By Lee Keath and Maamoun Youssef
CAIRO — Al-Qaida’s central leadership broke with one of its most powerful branch commanders in an apparent attempt to stem the deadly infighting that has erupted in Syria among the militant Islamic factions trying to bring down President Bashar Assad.
More broadly, the announcement Monday appeared to be a move by al-Qaida leader Ayman al-Zawahri to reassert the terror network’s prominence in the jihad movement across the Middle East amid the mushrooming of extremist groups during the upheaval of the past three years.
The dispute is between al-Qaida’s central leadership and a faction known as the Islamic State of Iraq and the Levant.
Abu Bakr al-Baghdadi, the head of al-Qaida’s branch in Iraq, formed the Islamic State last spring to expand his operations into neighboring Syria, defying direct orders by al-Zawahri not to do so. Al-Zawahri named a different group, the Nusra Front, as al-Qaida’s branch in Syria.
Now, the break is likely to spark a competition for resources and fighters between the two sides in what has become a civil war within a civil war. The test for al-Zawahri’s influence will be whether his decision leads fighters to quit the Islamic State.
In Washington, which has viewed the increasing influence of Islamic extremism in Syria’s rebel movement with unease, State Department spokesman Jen Psaki noted that both the Islamic State and the Nusra Front are considered terrorist organizations.
As for al-Qaida’s attempt to distance itself from the Islamic State, she said: “There’s no way for me to evaluate what it will mean in the months ahead.”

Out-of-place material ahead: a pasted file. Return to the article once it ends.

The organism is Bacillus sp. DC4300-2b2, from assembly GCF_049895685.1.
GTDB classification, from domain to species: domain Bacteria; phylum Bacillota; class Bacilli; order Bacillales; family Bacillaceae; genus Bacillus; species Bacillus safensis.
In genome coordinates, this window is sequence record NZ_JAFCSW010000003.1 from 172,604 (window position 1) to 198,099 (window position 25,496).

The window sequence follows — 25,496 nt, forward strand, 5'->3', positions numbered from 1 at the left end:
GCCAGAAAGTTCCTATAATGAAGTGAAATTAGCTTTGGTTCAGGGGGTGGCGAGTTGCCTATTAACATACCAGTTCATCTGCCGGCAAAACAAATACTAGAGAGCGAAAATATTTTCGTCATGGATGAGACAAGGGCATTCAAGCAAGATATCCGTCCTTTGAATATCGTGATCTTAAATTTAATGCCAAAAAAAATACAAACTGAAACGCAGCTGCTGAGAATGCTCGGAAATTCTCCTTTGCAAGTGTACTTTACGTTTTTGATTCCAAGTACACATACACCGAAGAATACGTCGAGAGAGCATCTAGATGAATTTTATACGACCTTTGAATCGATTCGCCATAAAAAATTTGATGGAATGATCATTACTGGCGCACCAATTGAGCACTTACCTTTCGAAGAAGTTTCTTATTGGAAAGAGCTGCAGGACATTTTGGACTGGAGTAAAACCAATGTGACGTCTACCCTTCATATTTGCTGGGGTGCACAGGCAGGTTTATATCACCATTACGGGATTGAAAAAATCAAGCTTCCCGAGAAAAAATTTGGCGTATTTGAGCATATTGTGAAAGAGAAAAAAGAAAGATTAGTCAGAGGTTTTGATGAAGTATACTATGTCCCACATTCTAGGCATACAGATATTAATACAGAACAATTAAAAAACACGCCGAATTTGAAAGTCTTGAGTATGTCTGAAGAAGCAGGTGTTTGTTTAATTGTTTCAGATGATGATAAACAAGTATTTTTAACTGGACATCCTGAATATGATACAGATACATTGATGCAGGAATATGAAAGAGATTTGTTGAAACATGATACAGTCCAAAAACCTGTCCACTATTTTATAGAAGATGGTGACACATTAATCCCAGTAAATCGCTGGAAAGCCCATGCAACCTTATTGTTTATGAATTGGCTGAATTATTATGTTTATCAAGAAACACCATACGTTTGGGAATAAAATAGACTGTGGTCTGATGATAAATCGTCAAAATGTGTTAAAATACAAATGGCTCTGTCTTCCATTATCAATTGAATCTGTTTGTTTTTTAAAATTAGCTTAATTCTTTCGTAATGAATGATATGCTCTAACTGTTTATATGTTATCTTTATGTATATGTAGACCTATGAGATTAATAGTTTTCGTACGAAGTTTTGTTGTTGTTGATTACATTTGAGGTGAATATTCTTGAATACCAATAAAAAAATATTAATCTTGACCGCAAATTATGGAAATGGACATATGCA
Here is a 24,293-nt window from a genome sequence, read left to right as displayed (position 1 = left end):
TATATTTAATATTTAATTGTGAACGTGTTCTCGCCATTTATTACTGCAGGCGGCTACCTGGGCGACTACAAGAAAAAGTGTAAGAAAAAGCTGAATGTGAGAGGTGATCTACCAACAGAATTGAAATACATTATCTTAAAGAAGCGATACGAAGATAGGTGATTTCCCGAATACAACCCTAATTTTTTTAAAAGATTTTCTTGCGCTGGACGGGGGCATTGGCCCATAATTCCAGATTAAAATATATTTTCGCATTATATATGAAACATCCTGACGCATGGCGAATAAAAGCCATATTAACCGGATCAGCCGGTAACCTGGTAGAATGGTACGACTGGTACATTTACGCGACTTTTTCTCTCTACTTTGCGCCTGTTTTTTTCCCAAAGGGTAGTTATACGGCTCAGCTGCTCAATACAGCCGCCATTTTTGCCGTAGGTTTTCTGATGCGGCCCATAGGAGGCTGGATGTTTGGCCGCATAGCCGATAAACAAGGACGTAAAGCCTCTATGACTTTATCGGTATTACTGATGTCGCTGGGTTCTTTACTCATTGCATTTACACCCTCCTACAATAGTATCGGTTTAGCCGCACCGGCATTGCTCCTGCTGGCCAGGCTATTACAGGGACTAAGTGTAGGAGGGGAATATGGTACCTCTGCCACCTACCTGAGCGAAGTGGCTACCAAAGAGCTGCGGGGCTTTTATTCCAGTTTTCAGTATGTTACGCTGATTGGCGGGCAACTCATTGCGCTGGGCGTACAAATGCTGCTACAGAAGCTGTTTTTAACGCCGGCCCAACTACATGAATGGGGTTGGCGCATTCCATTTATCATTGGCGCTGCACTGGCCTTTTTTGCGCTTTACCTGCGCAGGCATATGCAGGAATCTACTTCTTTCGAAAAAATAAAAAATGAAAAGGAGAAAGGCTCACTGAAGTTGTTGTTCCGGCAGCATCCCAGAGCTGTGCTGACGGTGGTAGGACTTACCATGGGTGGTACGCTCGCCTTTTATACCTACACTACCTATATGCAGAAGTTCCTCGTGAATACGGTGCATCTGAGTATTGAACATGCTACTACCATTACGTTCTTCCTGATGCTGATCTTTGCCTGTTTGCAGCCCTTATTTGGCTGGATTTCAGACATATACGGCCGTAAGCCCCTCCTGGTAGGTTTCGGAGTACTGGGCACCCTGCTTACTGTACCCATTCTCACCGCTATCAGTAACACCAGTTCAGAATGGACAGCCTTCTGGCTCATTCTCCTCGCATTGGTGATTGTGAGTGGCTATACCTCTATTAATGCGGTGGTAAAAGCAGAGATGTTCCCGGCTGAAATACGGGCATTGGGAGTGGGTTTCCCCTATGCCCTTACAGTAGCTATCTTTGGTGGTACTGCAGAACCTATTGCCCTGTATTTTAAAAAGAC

In a conflict that has seen atrocities by all sides, the Islamic State has been particularly vicious.
It is believed to be dominated by thousands of non-Syrian jihadi fighters, and is seen by others in the rebellion as more concerned with venting sectarian hatreds and creating a transnational Islamic caliphate than with toppling Assad.
Since its creation, it has taken over swaths of territory in Syria, often imposing severe Shariah law penalties.
Its fighters have beheaded captured government fighters, carried out some of the deadliest massacres against pro-Assad minorities and kidnapped anti-Assad activists, journalists and civilians seen as critical of its rule.
It has increasingly clashed with other factions, particularly an umbrella group of Syrian rebels called the Islamic Front, which accuses it of trying to hijack the campaign to oust Assad. Even the group’s name, Islamic State of Iraq and Levant, was seen as a declaration that the group was the only real Islamic movement in the country.
Those frictions erupted into outright warfare in January. Since Jan. 3, more than 1,700 people have been killed in fighting between Islamic State and other factions, according to the London-based Syrian Observatory for Human Rights.
At the same time, al-Baghdadi has brought his group back to the forefront in his homeland Iraq. The past month, his fighters rose up and virtually took over main cities in Iraq’s western Anbar province. That has made al-Baghdadi a powerful force in the jihadi movement.